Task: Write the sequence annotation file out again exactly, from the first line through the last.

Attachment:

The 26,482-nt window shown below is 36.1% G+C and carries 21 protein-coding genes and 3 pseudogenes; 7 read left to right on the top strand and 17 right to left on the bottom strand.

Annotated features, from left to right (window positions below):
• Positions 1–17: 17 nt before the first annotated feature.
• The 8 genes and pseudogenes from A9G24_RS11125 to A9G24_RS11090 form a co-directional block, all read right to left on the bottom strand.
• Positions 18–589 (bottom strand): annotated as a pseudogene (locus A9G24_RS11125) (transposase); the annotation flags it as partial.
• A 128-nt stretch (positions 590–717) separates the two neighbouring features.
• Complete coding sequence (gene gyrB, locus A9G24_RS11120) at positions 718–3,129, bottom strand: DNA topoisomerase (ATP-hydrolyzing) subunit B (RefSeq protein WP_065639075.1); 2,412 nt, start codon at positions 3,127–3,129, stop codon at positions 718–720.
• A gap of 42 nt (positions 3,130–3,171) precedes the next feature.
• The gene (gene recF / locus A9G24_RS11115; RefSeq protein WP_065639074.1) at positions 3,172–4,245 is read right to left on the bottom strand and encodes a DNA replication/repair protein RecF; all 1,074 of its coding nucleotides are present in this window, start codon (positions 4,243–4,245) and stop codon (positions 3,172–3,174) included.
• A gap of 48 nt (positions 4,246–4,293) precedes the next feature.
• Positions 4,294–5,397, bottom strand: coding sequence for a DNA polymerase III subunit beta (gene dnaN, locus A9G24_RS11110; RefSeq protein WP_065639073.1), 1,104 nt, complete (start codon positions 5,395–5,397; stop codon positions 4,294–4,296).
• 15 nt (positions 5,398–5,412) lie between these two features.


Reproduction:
The 26,482-nt window shown below is 36.1% G+C and carries 21 protein-coding genes and 3 pseudogenes; 7 read left to right on the top strand and 17 right to left on the bottom strand.

Annotated features, from left to right (window positions below):
• Positions 1–17: 17 nt before the first annotated feature.
• The 8 genes and pseudogenes from A9G24_RS11125 to A9G24_RS11090 form a co-directional block, all read right to left on the bottom strand.
• Positions 18–589 (bottom strand): annotated as a pseudogene (locus A9G24_RS11125) (transposase); the annotation flags it as partial.
• A 128-nt stretch (positions 590–717) separates the two neighbouring features.
• Complete coding sequence (gene gyrB, locus A9G24_RS11120) at positions 718–3,129, bottom strand: DNA topoisomerase (ATP-hydrolyzing) subunit B (RefSeq protein WP_065639075.1); 2,412 nt, start codon at positions 3,127–3,129, stop codon at positions 718–720.
• A gap of 42 nt (positions 3,130–3,171) precedes the next feature.
• The gene (gene recF / locus A9G24_RS11115; RefSeq protein WP_065639074.1) at positions 3,172–4,245 is read right to left on the bottom strand and encodes a DNA replication/repair protein RecF; all 1,074 of its coding nucleotides are present in this window, start codon (positions 4,243–4,245) and stop codon (positions 3,172–3,174) included.
• A gap of 48 nt (positions 4,246–4,293) precedes the next feature.
• Positions 4,294–5,397, bottom strand: coding sequence for a DNA polymerase III subunit beta (gene dnaN, locus A9G24_RS11110; RefSeq protein WP_065639073.1), 1,104 nt, complete (start codon positions 5,395–5,397; stop codon positions 4,294–4,296).
• 15 nt (positions 5,398–5,412) lie between these two features.